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January 2019 Archives

Mold-A-Rama puts its stamp on trademark infringement

Many will fondly recall the glass-topped Mold-A-Rama machines found at museums, zoos and arcades. These machines inject melted plastic into two molds, which are then combined to create dolphins, dinosaurs and other toys while young customers eagerly watch. The family-owned Mold-A-Rama, based in Illinois, has now filed a trademark infringement suit against an Atlanta-based collector who refitted old machines with modern technology while using the Mold-A-Rama name.

Amazon is both friend and foe

Amazon has ruffled the feathers of some of its clients recently. It started with selling private house brands of batteries and phone chargers and then expanded into toys, clothing and furniture. Soon companies complained that their online retail partner was creating cheaper products of its own to compete with theirs. There were also accusations that Amazon was not doing enough to eliminate independent companies selling knockoffs of established brands on Amazon.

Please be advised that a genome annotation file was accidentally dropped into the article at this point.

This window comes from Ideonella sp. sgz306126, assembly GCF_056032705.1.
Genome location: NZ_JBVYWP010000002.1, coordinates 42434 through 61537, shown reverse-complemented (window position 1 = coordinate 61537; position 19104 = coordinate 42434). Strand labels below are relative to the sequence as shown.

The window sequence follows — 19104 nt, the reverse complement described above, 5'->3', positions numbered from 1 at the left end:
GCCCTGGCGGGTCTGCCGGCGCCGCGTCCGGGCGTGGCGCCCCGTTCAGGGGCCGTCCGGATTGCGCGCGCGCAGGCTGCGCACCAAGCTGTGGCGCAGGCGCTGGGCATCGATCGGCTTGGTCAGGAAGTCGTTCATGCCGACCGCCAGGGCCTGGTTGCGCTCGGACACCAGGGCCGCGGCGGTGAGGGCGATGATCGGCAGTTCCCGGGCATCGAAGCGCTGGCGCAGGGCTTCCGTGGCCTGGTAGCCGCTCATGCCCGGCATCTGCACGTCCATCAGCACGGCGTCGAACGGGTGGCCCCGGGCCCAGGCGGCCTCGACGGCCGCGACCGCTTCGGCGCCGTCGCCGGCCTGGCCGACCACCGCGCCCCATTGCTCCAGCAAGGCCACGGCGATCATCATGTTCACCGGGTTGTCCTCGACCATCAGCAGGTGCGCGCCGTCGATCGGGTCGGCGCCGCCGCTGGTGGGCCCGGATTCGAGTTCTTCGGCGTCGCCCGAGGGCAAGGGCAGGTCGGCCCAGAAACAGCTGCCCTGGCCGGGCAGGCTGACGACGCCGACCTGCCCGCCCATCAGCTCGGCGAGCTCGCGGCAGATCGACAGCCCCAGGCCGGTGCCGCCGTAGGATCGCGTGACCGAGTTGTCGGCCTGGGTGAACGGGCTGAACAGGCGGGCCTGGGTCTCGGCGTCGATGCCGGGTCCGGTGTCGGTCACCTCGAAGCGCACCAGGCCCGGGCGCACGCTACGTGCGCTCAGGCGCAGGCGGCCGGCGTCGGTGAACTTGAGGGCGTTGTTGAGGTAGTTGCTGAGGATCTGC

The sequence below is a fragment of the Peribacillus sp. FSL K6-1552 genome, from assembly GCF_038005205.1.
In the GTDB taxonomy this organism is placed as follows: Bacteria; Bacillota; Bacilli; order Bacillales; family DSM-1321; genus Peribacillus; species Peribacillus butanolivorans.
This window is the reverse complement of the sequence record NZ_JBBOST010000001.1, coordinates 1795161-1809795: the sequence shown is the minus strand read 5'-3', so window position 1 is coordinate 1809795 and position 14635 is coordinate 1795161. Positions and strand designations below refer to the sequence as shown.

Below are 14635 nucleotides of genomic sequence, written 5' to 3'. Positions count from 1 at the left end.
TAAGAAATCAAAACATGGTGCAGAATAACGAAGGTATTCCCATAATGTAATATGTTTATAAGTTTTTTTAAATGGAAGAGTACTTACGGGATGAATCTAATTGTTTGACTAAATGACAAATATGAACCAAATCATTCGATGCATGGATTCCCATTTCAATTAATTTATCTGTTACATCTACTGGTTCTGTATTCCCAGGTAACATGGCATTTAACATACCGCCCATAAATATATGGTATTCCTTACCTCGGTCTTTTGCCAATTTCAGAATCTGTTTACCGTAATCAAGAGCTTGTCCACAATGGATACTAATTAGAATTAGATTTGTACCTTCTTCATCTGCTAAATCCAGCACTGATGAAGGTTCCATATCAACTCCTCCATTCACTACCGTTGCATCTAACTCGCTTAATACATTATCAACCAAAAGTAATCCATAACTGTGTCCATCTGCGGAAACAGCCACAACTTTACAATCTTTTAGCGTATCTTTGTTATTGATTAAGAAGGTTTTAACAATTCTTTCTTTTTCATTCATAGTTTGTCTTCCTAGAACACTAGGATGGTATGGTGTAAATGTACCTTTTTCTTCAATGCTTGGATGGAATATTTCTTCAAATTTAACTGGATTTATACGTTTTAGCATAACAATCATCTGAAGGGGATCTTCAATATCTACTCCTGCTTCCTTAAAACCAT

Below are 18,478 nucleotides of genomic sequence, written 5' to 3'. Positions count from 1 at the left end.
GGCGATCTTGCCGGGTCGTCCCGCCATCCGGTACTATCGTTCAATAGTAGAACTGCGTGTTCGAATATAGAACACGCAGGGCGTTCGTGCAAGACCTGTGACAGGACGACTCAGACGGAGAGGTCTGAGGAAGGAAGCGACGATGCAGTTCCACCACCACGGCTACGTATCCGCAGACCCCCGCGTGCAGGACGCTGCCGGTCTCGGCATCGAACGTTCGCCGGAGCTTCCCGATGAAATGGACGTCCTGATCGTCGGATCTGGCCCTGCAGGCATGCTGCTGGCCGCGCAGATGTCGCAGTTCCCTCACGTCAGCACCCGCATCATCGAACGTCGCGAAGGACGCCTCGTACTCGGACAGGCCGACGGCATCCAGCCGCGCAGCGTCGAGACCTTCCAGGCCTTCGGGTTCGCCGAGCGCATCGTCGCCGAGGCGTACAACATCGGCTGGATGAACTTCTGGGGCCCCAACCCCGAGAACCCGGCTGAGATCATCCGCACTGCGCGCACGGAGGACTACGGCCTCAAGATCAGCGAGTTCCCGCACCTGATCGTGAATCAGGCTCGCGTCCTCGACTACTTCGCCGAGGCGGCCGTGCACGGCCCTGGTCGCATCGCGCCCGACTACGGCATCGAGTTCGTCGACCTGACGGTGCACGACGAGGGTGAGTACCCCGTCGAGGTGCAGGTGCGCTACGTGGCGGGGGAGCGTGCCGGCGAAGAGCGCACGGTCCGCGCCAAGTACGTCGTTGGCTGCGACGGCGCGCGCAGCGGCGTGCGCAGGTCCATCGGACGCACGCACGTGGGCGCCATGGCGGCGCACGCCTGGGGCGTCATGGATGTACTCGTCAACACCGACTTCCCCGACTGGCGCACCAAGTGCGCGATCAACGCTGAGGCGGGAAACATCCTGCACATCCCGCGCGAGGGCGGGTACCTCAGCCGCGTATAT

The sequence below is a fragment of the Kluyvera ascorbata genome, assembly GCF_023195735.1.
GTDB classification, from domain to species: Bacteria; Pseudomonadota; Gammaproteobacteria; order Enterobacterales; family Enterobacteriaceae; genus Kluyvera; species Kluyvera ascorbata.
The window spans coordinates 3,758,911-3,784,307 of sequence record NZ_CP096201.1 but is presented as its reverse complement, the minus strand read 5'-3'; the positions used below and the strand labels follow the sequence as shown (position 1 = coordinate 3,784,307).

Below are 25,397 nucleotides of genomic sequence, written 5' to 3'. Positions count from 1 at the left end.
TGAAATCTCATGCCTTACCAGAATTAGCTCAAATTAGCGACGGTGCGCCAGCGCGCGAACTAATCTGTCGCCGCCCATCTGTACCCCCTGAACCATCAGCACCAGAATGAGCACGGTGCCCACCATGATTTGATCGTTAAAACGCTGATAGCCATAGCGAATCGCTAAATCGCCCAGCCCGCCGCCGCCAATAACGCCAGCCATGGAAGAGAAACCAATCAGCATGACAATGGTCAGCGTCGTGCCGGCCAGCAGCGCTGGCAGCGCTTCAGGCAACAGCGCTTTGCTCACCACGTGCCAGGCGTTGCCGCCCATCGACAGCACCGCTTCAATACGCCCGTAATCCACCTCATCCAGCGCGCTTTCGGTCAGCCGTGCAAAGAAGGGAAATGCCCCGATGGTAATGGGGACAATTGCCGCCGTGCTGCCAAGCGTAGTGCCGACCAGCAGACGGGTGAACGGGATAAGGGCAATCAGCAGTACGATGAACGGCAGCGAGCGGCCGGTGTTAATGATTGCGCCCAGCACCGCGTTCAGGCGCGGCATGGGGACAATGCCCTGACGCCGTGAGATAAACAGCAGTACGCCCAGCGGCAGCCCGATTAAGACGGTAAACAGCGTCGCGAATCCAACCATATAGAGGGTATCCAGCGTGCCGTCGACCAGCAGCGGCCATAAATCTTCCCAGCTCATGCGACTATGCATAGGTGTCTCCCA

Don't let your marijuana intellectual property go up in smoke

Cannabis has become an attractive industry for entrepreneurs as more states legalize its use for medical purposes, as well as a recreational drug. As a result, protecting brands, processes, trade names, logos and other intellectual property has become a more critical issue within the cannabis industry.

Supreme Court revisits USPTO's ban on vulgar trademarks

The Supreme Court recently announced that it would examine whether the U.S. Patent and Trademark Office (USPTO) can refuse to register immoral or scandalous trademarks. There is currently a 113-year-old statutory provision in place that supports this stance. However, the clothing line Fuct has sought trademark protection of its name since 2012.

Chad Kyle and Stephen Huggins named Hovey Williams partners

Hovey Williams LLP, a full-service intellectual property law firm, is proud to announce that Chad Kyle and Stephen Huggins will become its newest partners effective January 1, 2019. Both are registered patent attorneys and provide clients with legal assistance in a wide array of intellectual property matters.

Breaking it down: Carlton sues Fortnite over dance moves

Many will no doubt remember the geeky Carlton character from the Fresh Prince of Bel-Air. While actor Alfonso Ribeiro (who played Carlton) still enjoys the fruits of his labors thanks to residuals of a show that starred Will Smith, Ribeiro has now filed a suit against Fortnite creators Epic Games for copying the Carlton Dance. The actor also claims he is now in the process of copywriting the dance.


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